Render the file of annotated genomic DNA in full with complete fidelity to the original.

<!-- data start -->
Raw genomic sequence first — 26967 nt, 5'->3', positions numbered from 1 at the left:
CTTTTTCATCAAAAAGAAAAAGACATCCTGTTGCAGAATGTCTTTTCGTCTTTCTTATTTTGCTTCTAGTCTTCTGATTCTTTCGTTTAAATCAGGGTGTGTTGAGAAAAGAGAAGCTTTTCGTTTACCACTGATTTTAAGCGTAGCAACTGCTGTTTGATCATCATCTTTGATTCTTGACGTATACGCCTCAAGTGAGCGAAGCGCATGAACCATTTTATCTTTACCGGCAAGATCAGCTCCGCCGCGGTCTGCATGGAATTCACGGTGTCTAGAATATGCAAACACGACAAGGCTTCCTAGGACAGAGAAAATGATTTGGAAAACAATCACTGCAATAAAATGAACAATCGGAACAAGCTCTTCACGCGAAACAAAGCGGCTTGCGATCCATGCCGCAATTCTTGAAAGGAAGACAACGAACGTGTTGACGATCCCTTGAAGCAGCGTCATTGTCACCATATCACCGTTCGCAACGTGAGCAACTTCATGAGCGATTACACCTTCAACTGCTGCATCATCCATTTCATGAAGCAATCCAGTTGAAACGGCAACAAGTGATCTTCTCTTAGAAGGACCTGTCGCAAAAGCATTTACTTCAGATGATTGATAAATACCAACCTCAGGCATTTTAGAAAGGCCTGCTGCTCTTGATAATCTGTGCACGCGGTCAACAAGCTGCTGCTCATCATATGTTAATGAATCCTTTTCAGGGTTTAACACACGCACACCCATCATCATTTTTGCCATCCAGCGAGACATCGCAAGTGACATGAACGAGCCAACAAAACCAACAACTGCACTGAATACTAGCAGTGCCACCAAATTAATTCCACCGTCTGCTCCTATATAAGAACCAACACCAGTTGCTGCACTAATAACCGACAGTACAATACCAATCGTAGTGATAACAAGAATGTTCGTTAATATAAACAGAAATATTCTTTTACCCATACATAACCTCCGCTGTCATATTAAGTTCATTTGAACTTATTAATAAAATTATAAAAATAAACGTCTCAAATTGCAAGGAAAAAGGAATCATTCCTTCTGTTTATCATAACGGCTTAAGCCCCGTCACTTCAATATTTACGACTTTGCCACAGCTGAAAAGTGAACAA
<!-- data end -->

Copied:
Raw genomic sequence first — 26967 nt, 5'->3', positions numbered from 1 at the left:
CTTTTTCATCAAAAAGAAAAAGACATCCTGTTGCAGAATGTCTTTTCGTCTTTCTTATTTTGCTTCTAGTCTTCTGATTCTTTCGTTTAAATCAGGGTGTGTTGAGAAAAGAGAAGCTTTTCGTTTACCACTGATTTTAAGCGTAGCAACTGCTGTTTGATCATCATCTTTGATTCTTGACGTATACGCCTCAAGTGAGCGAAGCGCATGAACCATTTTATCTTTACCGGCAAGATCAGCTCCGCCGCGGTCTGCATGGAATTCACGGTGTCTAGAATATGCAAACACGACAAGGCTTCCTAGGACAGAGAAAATGATTTGGAAAACAATCACTGCAATAAAATGAACAATCGGAACAAGCTCTTCACGCGAAACAAAGCGGCTTGCGATCCATGCCGCAATTCTTGAAAGGAAGACAACGAACGTGTTGACGATCCCTTGAAGCAGCGTCATTGTCACCATATCACCGTTCGCAACGTGAGCAACTTCATGAGCGATTACACCTTCAACTGCTGCATCATCCATTTCATGAAGCAATCCAGTTGAAACGGCAACAAGTGATCTTCTCTTAGAAGGACCTGTCGCAAAAGCATTTACTTCAGATGATTGATAAATACCAACCTCAGGCATTTTAGAAAGGCCTGCTGCTCTTGATAATCTGTGCACGCGGTCAACAAGCTGCTGCTCATCATATGTTAATGAATCCTTTTCAGGGTTTAACACACGCACACCCATCATCATTTTTGCCATCCAGCGAGACATCGCAAGTGACATGAACGAGCCAACAAAACCAACAACTGCACTGAATACTAGCAGTGCCACCAAATTAATTCCACCGTCTGCTCCTATATAAGAACCAACACCAGTTGCTGCACTAATAACCGACAGTACAATACCAATCGTAGTGATAACAAGAATGTTCGTTAATATAAACAGAAATATTCTTTTACCCATACATAACCTCCGCTGTCATATTAAGTTCATTTGAACTTATTAATAAAATTATAAAAATAAACGTCTCAAATTGCAAGGAAAAAGGAATCATTCCTTCTGTTTATCATAACGGCTTAAGCCCCGTCACTTCAATATTTACGACTTTGCCACAGCTGAAAAGTGAACAA